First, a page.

As a writer, do your feeling for the actor ever makes things more difficult when you're trying to write for the character? For example, if a really sweet and likeable character was being portrayed by (obvious go to example) Roseanne (before everyone else in the world had an opinion on Roseanne), would it make it difficult to separate the character from the actor?

I ask because I even as a viewer I can find it tricky... and Roseanne is a great example. Before she became famous for being who she is, I only knew her character on the show... who (in my mind) was a fantastic character. Great mother and wife, with all her priorities in the right place, with a wicked wit to boot. Now I know the personality behind the character, it can niggle a bit, when I watch the show.

Is it ever an issue for writers?

Steve R. said...

I've almost managed to memorize this post from its first time around, almost three years ago to the day. Happy early anniversary! :-)

All snark aside, I review those three posts regularly. Thanks for the rerun.

Steve McLean said...

As a visual learner (with only stage acting experience), it's easy for me to "see" the page with my highlighted lines. The blocking of other actors also become cues. The most difficult time I ever had was as a patient in "One Flew Over The Cuckoo's Nest". The problem was not dialogue within a scene but in keeping track of the order of scenes since so many of them were in the dayroom but just on a different day ("Is this the scene where we watch TV or is it group therapy?")

The Mutt said...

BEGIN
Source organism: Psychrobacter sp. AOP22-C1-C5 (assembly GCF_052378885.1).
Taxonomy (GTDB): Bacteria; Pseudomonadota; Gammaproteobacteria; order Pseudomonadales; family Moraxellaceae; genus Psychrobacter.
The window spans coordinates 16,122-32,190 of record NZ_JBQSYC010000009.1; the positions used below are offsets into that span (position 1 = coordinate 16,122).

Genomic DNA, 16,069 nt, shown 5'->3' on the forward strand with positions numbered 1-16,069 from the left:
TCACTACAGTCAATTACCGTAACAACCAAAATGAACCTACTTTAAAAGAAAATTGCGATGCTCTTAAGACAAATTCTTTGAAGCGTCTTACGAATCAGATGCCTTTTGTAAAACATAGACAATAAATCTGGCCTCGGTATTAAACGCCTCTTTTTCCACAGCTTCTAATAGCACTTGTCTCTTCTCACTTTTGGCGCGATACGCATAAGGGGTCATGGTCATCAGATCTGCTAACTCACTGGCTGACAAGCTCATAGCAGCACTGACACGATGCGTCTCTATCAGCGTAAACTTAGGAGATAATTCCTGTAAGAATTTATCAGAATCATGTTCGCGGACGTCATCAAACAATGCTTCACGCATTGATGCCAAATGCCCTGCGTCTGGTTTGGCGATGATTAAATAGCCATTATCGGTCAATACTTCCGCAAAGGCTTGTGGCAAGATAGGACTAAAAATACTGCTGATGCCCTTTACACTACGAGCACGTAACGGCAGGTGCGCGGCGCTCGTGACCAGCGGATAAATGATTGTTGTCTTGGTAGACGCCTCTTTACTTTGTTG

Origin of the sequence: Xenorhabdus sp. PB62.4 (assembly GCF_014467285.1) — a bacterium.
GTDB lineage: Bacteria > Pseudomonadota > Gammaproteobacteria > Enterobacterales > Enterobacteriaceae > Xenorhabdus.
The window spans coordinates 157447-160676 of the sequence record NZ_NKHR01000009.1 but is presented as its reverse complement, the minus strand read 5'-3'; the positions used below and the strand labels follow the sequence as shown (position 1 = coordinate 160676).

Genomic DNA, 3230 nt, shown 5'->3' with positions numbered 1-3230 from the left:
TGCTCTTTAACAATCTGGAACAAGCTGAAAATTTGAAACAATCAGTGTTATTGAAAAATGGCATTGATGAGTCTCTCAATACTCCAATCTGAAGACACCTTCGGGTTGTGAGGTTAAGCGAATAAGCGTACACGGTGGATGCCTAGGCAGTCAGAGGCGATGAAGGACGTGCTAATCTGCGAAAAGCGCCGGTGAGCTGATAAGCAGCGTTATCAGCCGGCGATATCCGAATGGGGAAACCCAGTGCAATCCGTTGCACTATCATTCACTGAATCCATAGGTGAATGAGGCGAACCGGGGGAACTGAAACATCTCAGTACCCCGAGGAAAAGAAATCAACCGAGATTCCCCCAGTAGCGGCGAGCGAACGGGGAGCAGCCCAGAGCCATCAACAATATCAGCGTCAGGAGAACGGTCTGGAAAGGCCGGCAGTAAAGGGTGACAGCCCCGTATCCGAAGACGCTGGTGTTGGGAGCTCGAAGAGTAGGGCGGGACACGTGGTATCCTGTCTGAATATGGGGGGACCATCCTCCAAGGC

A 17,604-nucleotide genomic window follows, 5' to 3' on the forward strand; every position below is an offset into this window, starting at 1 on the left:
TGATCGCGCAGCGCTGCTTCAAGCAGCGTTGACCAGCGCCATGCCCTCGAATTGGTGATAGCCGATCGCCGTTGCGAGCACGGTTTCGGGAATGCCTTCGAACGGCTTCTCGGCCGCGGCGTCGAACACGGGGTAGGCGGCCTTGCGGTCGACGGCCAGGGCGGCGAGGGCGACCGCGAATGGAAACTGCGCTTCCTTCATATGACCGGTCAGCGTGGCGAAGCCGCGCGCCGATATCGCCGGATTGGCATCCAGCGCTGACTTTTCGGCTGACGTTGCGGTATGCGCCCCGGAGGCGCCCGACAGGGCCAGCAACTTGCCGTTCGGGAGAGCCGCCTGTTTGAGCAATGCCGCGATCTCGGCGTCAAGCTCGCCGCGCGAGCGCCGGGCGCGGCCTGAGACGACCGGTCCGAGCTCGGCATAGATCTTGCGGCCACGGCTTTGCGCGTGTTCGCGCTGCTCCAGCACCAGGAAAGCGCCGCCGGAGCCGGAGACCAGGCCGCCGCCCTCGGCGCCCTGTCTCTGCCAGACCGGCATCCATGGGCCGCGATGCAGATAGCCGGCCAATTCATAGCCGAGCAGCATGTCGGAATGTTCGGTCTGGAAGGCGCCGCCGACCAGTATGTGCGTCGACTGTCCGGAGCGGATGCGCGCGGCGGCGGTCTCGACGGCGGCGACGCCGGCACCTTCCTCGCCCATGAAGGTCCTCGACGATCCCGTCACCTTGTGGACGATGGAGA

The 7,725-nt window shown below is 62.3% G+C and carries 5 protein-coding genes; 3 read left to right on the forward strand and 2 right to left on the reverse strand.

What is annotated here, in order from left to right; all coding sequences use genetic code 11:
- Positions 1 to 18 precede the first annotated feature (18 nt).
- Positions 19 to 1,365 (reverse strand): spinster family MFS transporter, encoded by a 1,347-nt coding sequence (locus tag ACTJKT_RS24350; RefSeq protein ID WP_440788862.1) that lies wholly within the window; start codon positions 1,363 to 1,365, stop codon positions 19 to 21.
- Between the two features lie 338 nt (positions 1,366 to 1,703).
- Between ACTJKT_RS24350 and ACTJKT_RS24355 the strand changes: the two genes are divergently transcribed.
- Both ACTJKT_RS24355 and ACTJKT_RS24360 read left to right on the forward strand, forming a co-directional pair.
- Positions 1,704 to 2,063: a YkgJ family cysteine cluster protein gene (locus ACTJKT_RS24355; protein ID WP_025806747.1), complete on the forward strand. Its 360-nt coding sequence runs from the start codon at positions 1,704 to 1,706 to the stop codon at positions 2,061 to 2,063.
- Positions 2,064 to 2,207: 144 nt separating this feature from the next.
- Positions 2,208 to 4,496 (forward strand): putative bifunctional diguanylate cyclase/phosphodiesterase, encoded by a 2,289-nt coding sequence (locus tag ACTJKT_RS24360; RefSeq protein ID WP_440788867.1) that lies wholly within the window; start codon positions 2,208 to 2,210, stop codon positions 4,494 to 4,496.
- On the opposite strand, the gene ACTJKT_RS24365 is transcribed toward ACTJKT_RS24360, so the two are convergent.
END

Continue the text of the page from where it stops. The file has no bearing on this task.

I discovered an interesting trick when I was trying to learn Macbeth's soliloquies: do them in a funny character voice. My neighbors must of thought I was insane, hearing me declaim Shakespeare's words in a hillbilly accent or in Elmer Fudd's voice. But it really worked. It is a lot easier to remember a joke than a speech.

Also, get on your feet and do it out loud. I've never had any success trying to learn lines sitting and reading.

RCP said...

I've wondered about this.

Johnny said...

For those interested in learning, there's a website called that boasts a new technique... I can now read a Chinese food menu in its original language thanks to the site.

Sure, I've yet to find a situation where it's become even slightly useful, but hey... it's free!

Unknown said...
This comment has been removed by the author.
Unknown said...

Hm... Does this mean that visual writers make actors jobs easier, or more complicated?

I'm a visual writer - as in I see the scene playing in my mind as I type it out, so if dialogue doesn't sound quite right as I type it the visualization stops and I have to go back to find where the flow started to end.

For memorizing though, I usually read over the lines over and over again and mouth them rather than say them out loud. If I go over the script minutes before the scene I can recall most everything. XD

Nick said...

I'm going to take a guess that actor number #4 was John Ratzenberger? Just the Charles brothers clue and it got me thinking about who had big chunks of dialogue on Cheers....

chuckcd said...

I would tape the other actors lines and then play them back to cue my lines.

Mat Nichol said...

Definitely easier if you move around while learning text I've found. I tend to walk around in circles or up and down the hallway at home. A friend of mine learns her lines while ironing. There is some part of the brain that links physical action with memory so The Jim Parsons thing certainly makes sense.